IMF Says It’s Ready to Help Nations Handle Capital Flows

The International Monetary Fund said it’s ready to provide aid to emerging markets facing capital flow volatility, touting precautionary funding that helped Mexico weather the global financial crisis of 2008-2009.

The IMF “is prepared to deploy its resources when requested to support its members, including in conjunction with regional financing arrangements,” the fund said in a twice-yearly report listing the main challenges for its member countries.

“Experience has shown -- for instance in the case of Mexico -- the benefits of timely mobilization of precautionary resources in times of heightened market volatility and uncertainty,” the fund said in the report.

The IMF and the World Bank this week urged nations from Turkey to Indonesia to strengthen their economies in preparation for the tapering of the Federal Reserve’s $85 billion-a-month asset-purchase program.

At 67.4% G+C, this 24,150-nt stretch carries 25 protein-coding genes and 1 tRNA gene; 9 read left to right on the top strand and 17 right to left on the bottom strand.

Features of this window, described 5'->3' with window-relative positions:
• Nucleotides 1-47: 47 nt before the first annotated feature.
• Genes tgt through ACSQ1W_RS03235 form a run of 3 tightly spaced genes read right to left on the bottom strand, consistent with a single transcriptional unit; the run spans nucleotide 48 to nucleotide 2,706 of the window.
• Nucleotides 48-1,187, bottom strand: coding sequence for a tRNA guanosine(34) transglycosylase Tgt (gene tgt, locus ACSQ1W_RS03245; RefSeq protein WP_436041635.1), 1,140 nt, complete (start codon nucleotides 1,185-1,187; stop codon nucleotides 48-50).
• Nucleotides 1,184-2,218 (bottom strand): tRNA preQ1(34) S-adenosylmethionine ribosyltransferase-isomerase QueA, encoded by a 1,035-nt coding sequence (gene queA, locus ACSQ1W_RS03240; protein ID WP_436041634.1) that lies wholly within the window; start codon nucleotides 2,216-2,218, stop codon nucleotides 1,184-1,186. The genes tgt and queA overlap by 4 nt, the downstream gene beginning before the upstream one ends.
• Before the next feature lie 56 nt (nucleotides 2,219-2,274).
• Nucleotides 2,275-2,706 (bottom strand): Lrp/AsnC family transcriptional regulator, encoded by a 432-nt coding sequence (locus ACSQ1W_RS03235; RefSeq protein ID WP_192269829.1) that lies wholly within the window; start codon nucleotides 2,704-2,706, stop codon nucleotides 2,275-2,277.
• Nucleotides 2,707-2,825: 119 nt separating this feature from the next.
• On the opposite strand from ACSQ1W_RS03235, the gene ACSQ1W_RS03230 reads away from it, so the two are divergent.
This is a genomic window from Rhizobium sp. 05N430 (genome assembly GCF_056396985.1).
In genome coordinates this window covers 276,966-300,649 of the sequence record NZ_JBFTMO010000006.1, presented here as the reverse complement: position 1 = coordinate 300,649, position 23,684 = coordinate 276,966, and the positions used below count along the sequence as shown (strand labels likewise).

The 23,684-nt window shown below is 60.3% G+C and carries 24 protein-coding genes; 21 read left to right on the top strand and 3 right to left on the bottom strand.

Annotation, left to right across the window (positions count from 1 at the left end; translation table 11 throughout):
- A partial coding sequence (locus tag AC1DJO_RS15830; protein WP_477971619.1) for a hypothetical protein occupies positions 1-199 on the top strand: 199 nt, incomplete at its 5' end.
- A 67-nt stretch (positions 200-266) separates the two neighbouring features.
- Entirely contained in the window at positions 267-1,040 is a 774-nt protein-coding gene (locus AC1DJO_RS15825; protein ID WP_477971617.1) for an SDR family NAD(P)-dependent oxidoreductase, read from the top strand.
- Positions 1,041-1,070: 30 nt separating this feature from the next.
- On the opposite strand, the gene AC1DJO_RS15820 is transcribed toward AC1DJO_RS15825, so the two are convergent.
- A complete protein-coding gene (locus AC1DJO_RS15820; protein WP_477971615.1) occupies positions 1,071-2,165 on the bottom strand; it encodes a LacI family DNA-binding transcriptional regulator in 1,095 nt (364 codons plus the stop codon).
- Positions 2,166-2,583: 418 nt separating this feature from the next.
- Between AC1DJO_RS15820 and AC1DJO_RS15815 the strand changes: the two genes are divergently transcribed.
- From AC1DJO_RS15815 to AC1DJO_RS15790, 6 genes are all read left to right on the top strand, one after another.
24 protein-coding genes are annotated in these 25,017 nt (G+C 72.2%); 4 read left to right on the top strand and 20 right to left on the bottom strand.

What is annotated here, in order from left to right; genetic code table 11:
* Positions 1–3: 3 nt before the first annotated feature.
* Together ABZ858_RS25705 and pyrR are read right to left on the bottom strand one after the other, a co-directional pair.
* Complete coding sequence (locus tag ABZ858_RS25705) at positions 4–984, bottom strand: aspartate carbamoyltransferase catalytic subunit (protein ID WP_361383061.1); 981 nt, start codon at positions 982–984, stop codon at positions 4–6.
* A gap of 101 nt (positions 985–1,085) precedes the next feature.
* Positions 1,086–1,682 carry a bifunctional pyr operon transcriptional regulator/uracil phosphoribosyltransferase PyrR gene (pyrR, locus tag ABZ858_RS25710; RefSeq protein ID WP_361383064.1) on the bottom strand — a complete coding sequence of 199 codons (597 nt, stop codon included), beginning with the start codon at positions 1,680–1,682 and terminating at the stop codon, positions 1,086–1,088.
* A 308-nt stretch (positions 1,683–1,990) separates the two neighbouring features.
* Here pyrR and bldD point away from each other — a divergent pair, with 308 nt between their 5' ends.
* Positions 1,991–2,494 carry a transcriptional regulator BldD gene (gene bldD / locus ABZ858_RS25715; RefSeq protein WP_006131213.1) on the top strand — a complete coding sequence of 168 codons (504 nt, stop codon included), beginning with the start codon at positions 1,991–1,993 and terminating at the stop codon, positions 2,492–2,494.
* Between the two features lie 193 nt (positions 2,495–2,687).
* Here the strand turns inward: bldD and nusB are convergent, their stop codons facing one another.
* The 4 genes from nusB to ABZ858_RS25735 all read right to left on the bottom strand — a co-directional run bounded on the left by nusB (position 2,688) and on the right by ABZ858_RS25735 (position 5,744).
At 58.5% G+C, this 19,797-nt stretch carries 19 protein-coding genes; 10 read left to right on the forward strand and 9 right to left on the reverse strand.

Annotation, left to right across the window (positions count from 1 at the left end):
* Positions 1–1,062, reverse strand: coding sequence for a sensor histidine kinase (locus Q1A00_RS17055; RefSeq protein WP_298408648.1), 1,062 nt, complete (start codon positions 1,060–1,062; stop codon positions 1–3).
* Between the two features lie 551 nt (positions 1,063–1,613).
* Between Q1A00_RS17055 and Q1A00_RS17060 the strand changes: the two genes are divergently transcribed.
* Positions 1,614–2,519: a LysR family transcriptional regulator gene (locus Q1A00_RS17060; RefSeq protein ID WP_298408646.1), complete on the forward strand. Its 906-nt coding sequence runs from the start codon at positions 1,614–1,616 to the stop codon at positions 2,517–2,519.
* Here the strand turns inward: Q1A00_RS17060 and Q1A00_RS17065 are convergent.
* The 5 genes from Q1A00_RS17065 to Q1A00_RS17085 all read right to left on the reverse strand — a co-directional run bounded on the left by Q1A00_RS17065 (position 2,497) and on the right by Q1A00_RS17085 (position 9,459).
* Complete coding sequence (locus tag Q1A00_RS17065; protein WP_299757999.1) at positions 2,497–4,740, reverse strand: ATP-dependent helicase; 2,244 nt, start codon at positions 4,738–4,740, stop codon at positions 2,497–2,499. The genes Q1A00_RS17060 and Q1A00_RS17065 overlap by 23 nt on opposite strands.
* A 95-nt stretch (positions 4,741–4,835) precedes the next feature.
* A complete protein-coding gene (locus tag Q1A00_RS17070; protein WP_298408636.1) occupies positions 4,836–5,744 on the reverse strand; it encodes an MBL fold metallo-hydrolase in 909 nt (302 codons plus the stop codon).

Bond prices slumped internationally and emerging-market stocks plunged after May 22, when Fed Chairman Ben S. Bernanke said for the first time the Fed could withdraw stimulus. While those market movements were partly reversed after the Fed maintained its policy last month, developing countries only have two to three months to prepare themselves, World Bank President Jim Yong Kim said on Oct. 10.

Mexico first sought IMF support in 2009 to bolster market confidence in its economy as the country sank into its deepest recession since the 1930s. Two other nations, Colombia and Poland, also established precautionary arrangements with the IMF under its new flexible-credit line, which is reserved for countries pursuing what the Washington-based lender considers strong economic policies.

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